The Tibeto-Burman-speaking Pyu entered the Irrawaddy valley from present-day Yunnan, c. 2nd century BCE, and went on to found city states throughout the Irrawaddy valley. The original home of the Pyu is reconstructed to be Kokonor Lake in present-day Qinghai and Gansu provinces. The Pyu were the earliest inhabitants of Burma of whom records are extant. During this period, Burma was part of an overland trade route from China to India. Trade with India brought Buddhism from southern India. By the 4th century, many in the Irrawaddy valley had converted to Buddhism. Of the many city-states, the largest and most important was Sri Ksetra, southeast of modern Prome (Pyay). In March 638, the Pyu of Sri Ksetra launched a new calendar that later became the Burmese calendar.
Eighth century Chinese records identify 18 Pyu states throughout the Irrawaddy valley, and describe the Pyu as a humane and peaceful people to whom war was virtually unknown and who wore silk cotton instead of actually silk so that they would not have to kill silk worms. The Chinese records also report that the Pyu knew how to make astronomical calculations, and that many Pyu boys entered the monastic life at seven to the age of 20.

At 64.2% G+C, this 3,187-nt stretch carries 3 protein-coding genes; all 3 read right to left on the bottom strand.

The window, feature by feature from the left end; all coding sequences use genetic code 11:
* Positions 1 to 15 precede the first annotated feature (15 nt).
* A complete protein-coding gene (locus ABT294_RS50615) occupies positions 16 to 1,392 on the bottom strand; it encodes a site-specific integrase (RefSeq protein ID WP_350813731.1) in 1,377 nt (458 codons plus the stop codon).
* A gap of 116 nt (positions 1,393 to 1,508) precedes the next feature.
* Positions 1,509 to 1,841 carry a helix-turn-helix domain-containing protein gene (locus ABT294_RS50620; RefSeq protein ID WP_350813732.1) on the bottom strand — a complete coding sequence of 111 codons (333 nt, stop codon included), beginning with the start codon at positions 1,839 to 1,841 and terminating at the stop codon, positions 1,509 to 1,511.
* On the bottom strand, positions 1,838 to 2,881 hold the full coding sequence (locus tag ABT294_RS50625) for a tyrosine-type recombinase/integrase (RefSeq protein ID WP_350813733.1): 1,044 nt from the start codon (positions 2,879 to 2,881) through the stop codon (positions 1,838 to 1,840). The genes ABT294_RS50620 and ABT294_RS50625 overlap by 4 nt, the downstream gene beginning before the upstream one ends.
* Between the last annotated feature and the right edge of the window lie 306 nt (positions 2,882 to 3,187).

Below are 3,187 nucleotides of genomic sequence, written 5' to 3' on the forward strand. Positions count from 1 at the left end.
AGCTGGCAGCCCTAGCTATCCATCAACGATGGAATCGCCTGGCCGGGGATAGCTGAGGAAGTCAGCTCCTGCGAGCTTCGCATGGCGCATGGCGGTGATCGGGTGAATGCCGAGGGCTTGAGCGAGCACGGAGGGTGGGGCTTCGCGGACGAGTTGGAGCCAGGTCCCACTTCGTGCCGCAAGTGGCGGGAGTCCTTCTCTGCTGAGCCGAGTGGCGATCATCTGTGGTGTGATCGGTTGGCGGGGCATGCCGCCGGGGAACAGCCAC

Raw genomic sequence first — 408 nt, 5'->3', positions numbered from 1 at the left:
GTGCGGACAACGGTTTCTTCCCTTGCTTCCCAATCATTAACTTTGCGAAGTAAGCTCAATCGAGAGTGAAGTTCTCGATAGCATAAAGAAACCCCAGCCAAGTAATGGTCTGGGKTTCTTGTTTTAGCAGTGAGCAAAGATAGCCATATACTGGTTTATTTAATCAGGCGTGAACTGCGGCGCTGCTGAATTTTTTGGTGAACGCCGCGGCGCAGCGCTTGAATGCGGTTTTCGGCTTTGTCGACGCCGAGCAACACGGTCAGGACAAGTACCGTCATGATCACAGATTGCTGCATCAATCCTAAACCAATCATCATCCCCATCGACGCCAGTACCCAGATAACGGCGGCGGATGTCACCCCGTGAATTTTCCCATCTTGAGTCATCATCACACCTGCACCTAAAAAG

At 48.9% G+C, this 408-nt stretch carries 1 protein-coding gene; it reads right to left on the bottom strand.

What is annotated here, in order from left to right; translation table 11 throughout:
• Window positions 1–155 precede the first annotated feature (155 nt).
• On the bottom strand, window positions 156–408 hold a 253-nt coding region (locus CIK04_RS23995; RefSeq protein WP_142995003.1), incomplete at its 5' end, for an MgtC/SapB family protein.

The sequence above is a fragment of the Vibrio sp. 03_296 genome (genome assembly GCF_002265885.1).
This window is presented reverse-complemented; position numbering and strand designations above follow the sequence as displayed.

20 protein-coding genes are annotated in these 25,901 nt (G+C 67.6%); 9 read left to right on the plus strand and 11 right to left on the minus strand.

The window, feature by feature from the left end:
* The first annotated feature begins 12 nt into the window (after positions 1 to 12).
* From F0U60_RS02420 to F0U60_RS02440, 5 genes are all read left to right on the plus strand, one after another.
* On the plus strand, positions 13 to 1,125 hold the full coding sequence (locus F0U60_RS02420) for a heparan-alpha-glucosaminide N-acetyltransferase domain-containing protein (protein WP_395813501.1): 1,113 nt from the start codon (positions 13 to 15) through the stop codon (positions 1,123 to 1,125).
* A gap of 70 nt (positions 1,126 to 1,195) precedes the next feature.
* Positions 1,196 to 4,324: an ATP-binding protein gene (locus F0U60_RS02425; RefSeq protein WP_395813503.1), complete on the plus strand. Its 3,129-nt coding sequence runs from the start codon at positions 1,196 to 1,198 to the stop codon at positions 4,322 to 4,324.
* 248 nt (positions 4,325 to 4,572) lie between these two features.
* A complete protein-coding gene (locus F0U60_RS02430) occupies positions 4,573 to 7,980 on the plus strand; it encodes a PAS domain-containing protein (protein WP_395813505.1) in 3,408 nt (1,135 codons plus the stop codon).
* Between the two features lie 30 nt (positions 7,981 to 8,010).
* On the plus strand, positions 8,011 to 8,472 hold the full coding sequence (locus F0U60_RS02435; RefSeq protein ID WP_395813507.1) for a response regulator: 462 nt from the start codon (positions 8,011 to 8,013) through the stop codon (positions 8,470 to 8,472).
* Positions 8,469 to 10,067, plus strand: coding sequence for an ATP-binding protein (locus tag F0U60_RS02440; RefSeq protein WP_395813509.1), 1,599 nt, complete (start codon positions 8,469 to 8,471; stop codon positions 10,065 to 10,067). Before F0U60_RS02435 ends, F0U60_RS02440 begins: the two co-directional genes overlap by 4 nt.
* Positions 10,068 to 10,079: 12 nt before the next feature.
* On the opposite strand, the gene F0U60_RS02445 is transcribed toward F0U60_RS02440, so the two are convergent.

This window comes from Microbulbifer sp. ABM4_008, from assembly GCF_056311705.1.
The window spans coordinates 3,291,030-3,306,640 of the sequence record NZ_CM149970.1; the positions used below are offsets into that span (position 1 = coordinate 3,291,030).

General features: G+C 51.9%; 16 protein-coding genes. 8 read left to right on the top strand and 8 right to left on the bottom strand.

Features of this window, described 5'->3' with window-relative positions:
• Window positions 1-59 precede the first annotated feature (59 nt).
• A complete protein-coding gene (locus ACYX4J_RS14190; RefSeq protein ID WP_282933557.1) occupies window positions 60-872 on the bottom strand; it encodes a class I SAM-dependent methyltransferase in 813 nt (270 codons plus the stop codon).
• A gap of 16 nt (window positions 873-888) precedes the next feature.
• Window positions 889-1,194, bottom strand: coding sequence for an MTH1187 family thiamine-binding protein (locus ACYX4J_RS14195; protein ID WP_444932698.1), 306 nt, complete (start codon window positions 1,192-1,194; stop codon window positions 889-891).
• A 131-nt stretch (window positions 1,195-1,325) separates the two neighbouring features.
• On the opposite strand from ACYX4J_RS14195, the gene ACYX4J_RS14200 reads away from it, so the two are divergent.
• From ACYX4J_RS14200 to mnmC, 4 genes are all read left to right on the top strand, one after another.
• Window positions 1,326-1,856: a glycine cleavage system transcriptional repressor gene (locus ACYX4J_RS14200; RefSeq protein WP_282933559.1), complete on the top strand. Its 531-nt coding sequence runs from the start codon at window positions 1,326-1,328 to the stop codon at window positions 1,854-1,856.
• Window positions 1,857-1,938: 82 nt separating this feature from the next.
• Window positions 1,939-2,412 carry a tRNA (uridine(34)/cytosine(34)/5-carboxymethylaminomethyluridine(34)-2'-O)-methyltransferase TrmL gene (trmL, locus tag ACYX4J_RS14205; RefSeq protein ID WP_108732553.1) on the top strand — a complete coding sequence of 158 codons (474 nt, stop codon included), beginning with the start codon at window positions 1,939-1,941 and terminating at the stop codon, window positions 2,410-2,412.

It was a long-lasting civilization that lasted nearly a millennium to early 9th century until a new group of "swift horsemen" from the north, the Mranma, (Burmans) entered the upper Irrawaddy valley. In the early 9th century, the Pyu city states of Upper Burma came under constant attacks by the Nanzhao Kingdom in present-day Yunnan. In 832, the Nanzhao sacked then Halingyi, which had overtaken Prome as the chief Pyu city state. A subsequent Nanzhao invasion in 835 further devastated Pyu city states in Upper Burma. While Pyu settlements remained in Upper Burma until the advent of the Pagan Empire in mid 11th century, the Pyu gradually were absorbed into the expanding Burman kingdom of Pagan in the next four centuries. The Pyu language still existed until the late 12th century. By the 13th century, the Pyu had assumed the Burman ethnicity. The histories/legends of the Pyu were also incorporated to those of the Burmans.